Shanghai, Beijing order new rounds of large-scale COVID-19 testing

Shanghai, Beijing order new rounds of large-scale COVID-19 testing

Residents in parts of Shanghai and Beijing have been ordered to undergo further rounds of COVID-19 testing after new cases were discovered in the two cities, while Hong Kong, Macao and other Chinese cities have tighter restrictions .

Shanghai has just emerged from a strict lockdown that has confined most of its 24 million residents to their homes for weeks and the new requirements have raised concerns about a return to such drastic measures.

The latest outbreak has been linked to a karaoke parlor in China’s largest city, a major international trade center, which failed to implement containment measures among employees and customers, according to the city’s health commission. The city’s culture and tourism department said all such outlets have been ordered to temporarily suspend business.

Shanghai’s lockdown prompted unusual protests both in person and online against the government’s strict enforcement, leaving many residents struggling to access food and medical services and sending thousands to quarantine centres.

Beijing has also seen a recent outbreak linked to a nightlife spot. It has been conducting routine tests for weeks and at least one residential complex in the suburb of Shunyi, which is home to many foreign residents, was cordoned off with a steel fence installed at its entrance to prevent residents from leaving Is.

Enforcement in China’s capital has been far milder than in Shanghai, although authorities require regular testing and containment measures.

In the northern city of Xi’an, whose 13 million residents endured one of China’s strictest lockdowns over the winter, restaurants have been restricted to takeout only and public entertainment venues closed for a week starting Wednesday. have been given.

A notice on the city government’s website said the measures were only temporary and aimed at preventing the possibility of a fresh outbreak. It said supermarkets, offices, public transport and other facilities are operating as normal, with regular checks including temperature checks and people needing to show an app to prove they are free of infection.

Macau’s gambling center has meanwhile closed the famous Grand Lisboa hotel after discovering cases there. More than a dozen residential and commercial centers in the Chinese Special Autonomous Region of about 650,000 people have been designated as “red zones”, with access restricted almost exclusively to emergency workers.

Authorities have ordered the closure of most establishments with the exception of casinos, which are Macau’s main revenue generators and among the city’s biggest employers.

City residents will have to undergo three citywide COVID-19 tests this week. The local outbreak is Macau’s largest since the pandemic began, with more than 900 infections reported since mid-June.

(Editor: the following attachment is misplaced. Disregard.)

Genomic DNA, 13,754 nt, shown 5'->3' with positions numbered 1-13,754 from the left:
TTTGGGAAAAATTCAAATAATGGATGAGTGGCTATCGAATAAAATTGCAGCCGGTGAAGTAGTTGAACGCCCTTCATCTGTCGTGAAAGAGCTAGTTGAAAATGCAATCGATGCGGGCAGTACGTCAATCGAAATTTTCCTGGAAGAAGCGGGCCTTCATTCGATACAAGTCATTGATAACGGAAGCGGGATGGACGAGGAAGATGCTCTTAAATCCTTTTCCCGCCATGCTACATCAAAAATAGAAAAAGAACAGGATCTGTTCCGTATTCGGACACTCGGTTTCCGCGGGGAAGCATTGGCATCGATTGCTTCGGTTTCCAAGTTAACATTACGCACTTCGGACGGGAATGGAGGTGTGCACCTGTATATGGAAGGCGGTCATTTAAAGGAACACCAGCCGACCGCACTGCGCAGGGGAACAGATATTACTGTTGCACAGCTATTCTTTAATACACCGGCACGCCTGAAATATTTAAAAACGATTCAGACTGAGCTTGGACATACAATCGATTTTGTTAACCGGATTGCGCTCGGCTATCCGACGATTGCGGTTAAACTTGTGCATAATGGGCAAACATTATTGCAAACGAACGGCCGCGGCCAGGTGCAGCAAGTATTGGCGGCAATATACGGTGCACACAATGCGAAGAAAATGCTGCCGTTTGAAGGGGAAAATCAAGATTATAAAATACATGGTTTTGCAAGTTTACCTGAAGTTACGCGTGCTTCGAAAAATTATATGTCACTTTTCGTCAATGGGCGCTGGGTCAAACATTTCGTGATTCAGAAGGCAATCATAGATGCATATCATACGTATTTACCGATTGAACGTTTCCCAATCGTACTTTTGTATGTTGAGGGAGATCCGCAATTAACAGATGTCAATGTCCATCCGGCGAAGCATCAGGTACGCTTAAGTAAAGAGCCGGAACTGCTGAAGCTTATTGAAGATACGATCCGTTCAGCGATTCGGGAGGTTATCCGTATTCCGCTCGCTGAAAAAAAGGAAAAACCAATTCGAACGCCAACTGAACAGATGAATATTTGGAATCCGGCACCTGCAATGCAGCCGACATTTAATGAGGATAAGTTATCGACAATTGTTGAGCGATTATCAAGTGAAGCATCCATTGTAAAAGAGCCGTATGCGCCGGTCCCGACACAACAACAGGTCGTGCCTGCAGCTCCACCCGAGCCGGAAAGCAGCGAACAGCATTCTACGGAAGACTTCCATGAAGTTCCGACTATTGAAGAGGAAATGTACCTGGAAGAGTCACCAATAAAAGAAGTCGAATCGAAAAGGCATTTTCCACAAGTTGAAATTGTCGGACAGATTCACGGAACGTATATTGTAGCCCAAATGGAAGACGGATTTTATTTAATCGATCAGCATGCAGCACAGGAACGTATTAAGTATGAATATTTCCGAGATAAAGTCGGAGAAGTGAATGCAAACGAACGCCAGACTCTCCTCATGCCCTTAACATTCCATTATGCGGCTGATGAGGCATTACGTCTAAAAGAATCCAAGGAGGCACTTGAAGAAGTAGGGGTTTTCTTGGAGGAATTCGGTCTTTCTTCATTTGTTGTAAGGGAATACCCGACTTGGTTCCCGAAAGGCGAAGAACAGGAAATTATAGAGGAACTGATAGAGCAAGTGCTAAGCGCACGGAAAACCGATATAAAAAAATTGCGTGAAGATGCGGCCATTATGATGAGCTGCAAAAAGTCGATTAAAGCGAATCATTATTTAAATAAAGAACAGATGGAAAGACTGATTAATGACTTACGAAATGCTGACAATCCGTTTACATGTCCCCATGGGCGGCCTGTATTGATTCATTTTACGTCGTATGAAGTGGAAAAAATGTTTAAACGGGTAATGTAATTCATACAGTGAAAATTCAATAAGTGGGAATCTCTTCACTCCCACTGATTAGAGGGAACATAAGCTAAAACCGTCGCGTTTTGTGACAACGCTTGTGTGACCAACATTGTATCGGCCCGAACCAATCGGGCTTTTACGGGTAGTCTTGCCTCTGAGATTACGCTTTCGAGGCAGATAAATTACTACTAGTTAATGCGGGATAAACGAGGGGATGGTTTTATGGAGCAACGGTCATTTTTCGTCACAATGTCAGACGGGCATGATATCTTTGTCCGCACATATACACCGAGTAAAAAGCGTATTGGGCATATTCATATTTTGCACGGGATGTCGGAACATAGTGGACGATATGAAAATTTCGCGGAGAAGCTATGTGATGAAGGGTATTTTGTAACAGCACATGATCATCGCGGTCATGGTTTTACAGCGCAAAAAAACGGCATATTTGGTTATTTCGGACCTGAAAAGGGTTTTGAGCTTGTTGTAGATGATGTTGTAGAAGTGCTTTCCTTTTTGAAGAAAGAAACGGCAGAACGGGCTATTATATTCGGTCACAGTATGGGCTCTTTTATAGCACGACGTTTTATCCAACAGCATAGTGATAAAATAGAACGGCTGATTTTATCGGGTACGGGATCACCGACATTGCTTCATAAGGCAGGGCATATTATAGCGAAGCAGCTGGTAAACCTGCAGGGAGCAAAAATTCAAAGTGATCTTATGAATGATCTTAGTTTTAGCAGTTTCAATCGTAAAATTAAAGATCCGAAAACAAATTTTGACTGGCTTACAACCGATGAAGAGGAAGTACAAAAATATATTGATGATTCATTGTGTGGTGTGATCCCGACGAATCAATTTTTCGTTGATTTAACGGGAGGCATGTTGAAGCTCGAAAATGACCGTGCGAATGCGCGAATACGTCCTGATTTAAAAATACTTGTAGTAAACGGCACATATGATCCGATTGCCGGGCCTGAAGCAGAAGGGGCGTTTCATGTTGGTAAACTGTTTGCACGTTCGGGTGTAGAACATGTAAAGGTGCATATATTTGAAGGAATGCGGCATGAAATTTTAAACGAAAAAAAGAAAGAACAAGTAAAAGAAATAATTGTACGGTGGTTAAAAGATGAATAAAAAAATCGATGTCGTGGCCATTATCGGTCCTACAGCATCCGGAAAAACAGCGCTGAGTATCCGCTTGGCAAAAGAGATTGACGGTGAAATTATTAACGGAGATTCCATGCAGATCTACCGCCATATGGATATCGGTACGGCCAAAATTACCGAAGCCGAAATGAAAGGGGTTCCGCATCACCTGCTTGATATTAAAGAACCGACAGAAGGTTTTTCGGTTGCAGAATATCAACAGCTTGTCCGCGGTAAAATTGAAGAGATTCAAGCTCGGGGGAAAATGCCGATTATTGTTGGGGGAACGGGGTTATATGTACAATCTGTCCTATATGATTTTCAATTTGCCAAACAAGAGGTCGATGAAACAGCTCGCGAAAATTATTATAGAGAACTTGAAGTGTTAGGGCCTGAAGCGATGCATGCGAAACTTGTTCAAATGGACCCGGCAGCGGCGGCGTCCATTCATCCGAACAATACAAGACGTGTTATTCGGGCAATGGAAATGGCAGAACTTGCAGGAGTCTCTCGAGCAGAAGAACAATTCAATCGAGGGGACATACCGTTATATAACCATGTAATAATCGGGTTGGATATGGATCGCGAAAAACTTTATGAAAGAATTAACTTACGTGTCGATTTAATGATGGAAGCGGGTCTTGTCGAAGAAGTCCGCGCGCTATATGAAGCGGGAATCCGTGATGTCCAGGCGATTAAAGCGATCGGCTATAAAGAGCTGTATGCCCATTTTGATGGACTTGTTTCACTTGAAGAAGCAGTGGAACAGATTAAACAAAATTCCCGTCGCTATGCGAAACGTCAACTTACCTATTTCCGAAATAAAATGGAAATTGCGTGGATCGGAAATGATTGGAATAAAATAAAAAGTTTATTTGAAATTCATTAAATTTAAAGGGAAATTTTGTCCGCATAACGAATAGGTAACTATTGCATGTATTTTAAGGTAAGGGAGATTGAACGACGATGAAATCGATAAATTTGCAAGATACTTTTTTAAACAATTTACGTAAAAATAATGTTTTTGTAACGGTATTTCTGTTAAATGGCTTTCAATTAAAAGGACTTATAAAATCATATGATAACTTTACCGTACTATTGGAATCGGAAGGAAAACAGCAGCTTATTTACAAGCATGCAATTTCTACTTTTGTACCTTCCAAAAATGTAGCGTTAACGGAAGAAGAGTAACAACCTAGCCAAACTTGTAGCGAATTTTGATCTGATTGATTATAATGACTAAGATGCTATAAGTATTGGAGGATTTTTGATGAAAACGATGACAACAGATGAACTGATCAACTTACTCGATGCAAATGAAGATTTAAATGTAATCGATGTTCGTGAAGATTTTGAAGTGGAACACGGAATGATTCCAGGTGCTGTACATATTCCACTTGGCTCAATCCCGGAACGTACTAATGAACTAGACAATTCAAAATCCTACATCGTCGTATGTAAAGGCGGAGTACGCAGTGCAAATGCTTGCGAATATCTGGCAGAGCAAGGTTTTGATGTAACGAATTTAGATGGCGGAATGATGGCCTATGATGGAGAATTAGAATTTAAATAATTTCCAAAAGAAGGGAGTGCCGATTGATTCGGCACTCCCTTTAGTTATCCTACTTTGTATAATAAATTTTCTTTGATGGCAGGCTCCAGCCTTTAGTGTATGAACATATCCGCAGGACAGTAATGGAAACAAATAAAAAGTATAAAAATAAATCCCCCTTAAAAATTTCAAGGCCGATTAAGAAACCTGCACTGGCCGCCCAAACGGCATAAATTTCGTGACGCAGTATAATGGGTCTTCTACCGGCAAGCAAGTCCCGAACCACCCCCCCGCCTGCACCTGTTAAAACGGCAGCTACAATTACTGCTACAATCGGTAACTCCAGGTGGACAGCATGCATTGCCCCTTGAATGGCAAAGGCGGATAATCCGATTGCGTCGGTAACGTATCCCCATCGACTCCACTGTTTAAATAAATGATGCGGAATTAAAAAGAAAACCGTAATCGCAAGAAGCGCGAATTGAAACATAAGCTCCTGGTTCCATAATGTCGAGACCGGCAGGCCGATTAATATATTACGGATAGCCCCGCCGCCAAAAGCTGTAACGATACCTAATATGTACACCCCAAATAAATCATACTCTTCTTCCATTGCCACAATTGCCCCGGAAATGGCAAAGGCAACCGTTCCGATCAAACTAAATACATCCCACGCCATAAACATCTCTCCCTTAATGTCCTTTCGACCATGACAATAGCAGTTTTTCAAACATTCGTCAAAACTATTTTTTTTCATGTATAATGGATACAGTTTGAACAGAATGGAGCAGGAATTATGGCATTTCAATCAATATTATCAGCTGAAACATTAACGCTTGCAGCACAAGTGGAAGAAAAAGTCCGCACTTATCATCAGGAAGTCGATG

Neighboring Hong Kong has also seen an increasing trend of coronavirus infections since mid-June. In the last seven days, the average daily infections were recorded at around 2,000 per day.

The city’s new leader, John Lee, said on Wednesday that Hong Kong should not lie “flatly” when it comes to COVID-19, rejecting the “living with the coronavirus” mentality that most people in the world have. has adopted.

His comments echo the sentiments of Chinese officials, who have stuck with their “zero-Covid” policy, which are closely identified with the chairman and head of the ruling Communist Party.

However, Lee has said that Hong Kong authorities are exploring options, including reducing the period of mandatory quarantine for arriving travelers. Currently, passengers must test negative for COVID-19 before flight and quarantine for seven days in designated hotels upon arrival.

Once a bustling business hub and international financial hub, the city has paralyzed tourism and business travel due to its strict entry restrictions.

The strict measures remain in place, despite a relatively small number of cases and severe negative effects on China’s economy and global supply chains.

The World Health Organization recently called the policy untenable, an idea Chinese officials dismissed outright, while they say they hope to minimize the impact.

While China’s borders remain largely closed, officials have cautiously increased flights from some foreign countries, most recently Russia, cutting off both incoming tourists and outbound tourism.

Mainland China on Wednesday reported 353 cases of domestic transmission, of which 241 were asymptomatic.

Shanghai announced just 24 cases in the past 24 hours, and Beijing five. Anhui announced 222 cases, what appears to be the latest cluster, prompting the inland province to order mass testing and travel restrictions in Si County, where the vast majority of cases have been reported.

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